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Benefits and risks of lung cancer screening

June 29, 2011 2:56:57 PM PDT
Last November, there was a study that showed a benefit for screening long time smokers for lung cancer. Now the study is published in full, and it is the report that many hospitals, doctors and patients have been waiting for.

Lung cancer is the number one cancer killer, and so far there has not been an effective way to screen to find early cancers.

This study found that low-dose CT scans did save lives, however it may begin a new era in which patients who are former smokers need to be very careful so that when they try to protect themselves, they don't step into an unnecessary problem.

What we now know about the benefits of low-dose CT scanning for long time smokers is what is published in the study in tomorrow's New England Journal of Medicine.

Over 53,000 people were screened 3 times at one year intervals. Half of the people got screening with chest x-rays and the other half got low-dose CT scans.

5 to 7 years later, the results showed a benefit for those who got screened with the low-dose CT scans.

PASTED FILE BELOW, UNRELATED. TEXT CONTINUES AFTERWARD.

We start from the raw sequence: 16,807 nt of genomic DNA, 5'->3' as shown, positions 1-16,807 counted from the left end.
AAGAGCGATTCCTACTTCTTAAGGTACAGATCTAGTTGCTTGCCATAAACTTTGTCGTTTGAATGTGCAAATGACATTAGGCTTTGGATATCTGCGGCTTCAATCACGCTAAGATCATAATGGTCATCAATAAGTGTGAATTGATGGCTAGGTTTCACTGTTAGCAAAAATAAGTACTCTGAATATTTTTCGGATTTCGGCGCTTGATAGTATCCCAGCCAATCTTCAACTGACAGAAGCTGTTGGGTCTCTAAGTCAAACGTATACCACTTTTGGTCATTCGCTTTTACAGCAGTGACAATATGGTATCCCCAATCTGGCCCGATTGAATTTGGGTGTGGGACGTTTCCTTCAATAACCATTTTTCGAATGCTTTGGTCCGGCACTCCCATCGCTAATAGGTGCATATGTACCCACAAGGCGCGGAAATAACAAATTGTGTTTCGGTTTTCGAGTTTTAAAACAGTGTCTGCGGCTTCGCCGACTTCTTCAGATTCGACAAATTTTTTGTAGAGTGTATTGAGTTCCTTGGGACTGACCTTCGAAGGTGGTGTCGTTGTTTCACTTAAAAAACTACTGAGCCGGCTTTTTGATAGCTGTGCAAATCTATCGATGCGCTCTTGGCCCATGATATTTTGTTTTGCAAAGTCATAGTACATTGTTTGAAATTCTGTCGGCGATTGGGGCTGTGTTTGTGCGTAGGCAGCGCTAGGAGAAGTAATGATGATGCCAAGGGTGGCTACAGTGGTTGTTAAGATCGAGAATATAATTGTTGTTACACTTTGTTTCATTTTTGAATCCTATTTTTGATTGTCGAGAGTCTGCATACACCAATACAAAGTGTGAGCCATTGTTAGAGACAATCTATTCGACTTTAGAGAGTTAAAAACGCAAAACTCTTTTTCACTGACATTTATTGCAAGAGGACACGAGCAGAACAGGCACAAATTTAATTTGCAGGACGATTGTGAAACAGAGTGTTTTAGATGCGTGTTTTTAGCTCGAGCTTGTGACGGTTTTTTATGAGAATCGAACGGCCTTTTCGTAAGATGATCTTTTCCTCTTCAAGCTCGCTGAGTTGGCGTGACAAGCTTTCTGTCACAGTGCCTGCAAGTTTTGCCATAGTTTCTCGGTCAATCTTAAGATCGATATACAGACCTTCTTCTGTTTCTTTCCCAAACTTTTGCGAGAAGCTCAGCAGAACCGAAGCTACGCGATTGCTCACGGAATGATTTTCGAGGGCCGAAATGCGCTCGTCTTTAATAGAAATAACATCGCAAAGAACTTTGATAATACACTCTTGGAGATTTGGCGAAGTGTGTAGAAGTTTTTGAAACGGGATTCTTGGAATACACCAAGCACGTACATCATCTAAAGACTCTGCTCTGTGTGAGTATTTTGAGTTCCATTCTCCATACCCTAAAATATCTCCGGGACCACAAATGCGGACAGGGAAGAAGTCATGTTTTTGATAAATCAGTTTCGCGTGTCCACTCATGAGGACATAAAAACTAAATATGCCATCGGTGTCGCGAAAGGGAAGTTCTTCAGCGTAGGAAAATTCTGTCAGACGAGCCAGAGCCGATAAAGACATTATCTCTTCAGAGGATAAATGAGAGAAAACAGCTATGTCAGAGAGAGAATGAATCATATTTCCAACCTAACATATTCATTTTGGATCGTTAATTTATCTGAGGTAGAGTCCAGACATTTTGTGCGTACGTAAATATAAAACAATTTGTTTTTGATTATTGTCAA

"It prevented about 1 in 5, about a 20% benefit," said Dr. Peter Bach of Memorial Sloan Kettering Cancer Centers.

Many hospitals around the country already have or are preparing screening programs.

But in this case, Dr. Bach says this is not a screening test meant for every former smoker, age and smoking history count.

This is because getting screened also carries some risks, and people should be well aware that the test itself can create some problems like extra testing, some radiation exposure and possibly unnecessary surgery.

The way to maximize the benefit and minimize the risk for now, according to many experts, is to offer scans only to people over age 55 who have smoked at least 30 years, just like the people in the study.

One local hospital is already offering scans to people over age 40, people who are not necessarily at a high risk.

Patients should be well informed about the potential risk and possible benefits before being signed up for screening. This is a case where the benefit can be huge, but so can the risk. There's even a small risk of death.

Insurance does not pay for the screenings, so a person opting to pay the many hundreds of dollars that the test costs, should make sure they're in the right subgroup for benefit, over age 55 and a smoker for some 30 years. Much still needs to be worked out from this new understanding of these screenings.


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